Metropolitan Research Institute and Buildings Performance Institute Europe has published a new paper titled Overview report on the energy poverty concept – Energy poverty in the privately-owned, multi-family environment as a part of the Horizon 2020 ComAct project.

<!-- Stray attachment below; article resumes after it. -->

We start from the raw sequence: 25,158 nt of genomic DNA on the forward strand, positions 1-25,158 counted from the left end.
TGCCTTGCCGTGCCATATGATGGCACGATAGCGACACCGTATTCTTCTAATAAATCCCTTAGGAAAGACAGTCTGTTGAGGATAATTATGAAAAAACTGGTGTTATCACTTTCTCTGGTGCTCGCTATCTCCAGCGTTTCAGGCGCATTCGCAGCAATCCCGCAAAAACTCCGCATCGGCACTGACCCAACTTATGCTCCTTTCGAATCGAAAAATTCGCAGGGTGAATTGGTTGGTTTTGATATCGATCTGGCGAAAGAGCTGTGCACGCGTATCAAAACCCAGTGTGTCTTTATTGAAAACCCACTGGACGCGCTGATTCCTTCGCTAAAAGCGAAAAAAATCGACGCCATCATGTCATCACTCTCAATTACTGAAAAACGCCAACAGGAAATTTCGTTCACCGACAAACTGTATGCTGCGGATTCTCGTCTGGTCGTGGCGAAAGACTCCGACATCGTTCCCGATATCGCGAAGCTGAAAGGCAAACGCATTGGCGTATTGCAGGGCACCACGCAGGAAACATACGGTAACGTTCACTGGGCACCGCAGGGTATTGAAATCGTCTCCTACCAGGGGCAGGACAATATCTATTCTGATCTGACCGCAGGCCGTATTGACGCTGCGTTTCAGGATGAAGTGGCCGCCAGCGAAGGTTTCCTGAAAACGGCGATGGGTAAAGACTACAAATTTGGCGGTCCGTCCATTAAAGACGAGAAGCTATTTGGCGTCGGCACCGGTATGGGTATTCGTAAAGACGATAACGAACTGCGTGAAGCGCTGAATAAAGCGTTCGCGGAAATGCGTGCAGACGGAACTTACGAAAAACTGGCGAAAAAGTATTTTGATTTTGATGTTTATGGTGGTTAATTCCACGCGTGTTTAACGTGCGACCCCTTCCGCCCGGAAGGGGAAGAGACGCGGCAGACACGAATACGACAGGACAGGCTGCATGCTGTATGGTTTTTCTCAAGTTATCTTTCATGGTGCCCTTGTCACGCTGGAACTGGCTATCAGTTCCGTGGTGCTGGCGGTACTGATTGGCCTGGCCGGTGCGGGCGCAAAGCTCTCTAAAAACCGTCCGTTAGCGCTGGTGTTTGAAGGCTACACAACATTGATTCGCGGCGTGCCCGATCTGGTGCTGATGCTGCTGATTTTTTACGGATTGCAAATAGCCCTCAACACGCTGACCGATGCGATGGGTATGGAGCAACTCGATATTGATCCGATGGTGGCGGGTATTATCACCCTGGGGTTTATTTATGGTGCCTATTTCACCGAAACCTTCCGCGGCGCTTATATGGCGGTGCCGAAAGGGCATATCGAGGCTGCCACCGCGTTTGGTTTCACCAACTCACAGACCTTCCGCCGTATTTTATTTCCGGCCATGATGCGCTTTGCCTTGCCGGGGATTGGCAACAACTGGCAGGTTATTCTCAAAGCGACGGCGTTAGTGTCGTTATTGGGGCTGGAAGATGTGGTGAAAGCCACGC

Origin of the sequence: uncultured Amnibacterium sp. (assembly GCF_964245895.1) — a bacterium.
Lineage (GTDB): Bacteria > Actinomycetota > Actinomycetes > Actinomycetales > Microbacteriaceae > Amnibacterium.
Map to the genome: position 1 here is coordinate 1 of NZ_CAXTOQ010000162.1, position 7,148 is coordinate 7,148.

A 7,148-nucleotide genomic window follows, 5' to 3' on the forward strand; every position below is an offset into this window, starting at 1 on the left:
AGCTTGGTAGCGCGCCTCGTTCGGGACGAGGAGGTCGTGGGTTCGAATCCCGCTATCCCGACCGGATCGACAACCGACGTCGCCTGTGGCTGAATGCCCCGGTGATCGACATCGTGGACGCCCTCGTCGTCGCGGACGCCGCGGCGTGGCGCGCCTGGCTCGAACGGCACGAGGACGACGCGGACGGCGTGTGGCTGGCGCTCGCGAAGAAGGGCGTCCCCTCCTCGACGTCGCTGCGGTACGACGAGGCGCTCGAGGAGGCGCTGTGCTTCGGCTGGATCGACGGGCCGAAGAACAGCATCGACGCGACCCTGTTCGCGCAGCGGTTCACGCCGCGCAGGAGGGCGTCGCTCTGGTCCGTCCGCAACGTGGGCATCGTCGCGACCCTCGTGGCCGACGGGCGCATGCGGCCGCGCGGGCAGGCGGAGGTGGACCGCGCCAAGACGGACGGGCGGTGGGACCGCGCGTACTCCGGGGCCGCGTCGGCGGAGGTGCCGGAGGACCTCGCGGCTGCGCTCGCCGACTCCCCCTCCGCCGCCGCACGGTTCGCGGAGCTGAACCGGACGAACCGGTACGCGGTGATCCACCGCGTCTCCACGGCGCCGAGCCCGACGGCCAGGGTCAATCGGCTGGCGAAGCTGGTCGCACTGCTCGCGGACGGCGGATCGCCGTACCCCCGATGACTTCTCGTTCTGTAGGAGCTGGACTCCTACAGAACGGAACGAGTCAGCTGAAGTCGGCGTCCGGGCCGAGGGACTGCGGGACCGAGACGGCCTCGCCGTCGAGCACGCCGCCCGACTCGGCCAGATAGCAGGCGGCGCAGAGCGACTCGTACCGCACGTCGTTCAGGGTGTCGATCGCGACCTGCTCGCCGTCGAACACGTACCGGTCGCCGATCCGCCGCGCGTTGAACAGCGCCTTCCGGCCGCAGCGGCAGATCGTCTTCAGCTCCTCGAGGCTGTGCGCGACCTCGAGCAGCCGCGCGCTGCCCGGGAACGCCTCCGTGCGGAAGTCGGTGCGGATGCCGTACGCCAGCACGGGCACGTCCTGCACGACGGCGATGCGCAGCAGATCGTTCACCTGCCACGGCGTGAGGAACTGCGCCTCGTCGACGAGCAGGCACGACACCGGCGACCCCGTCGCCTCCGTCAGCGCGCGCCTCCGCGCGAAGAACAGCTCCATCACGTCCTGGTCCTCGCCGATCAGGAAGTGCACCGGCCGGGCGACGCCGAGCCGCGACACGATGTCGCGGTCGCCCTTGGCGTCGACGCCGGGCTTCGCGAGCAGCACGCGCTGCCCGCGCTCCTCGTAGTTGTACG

The study reviews the various approaches towards energy poverty and the current energy poverty situation in Europe. The analysis highlighted Central-Eastern European and South-East European regions with a special focus on the five pilot countries of ComAct: Bulgaria, Hungary, Lithuania, North Macedonia, and Ukraine. The paper points out that one indicator cannot capture all relevant aspects of energy poverty, and target groups are different depending on the indicator. Therefore, we suggest that multiple indicators are combined, considering the political nature of defining energy poverty as well. One of the conclusions of the analysis on the post-socialist and post-soviet region is that the privatization and liberalization of the energy sector, the low wages, and the high homeownership rate leads to specific problems regarding the fight against energy poverty. The study also highlights that few subsidy schemes support deep renovation programs, which we consider the most sustainable solution to energy poverty and energy inefficiency at the same time. According to our analysis, policy instruments effectively combatting energy poverty include financial support for structural building renovation as well as auditing, and information and awareness-raising measures targeted at the household.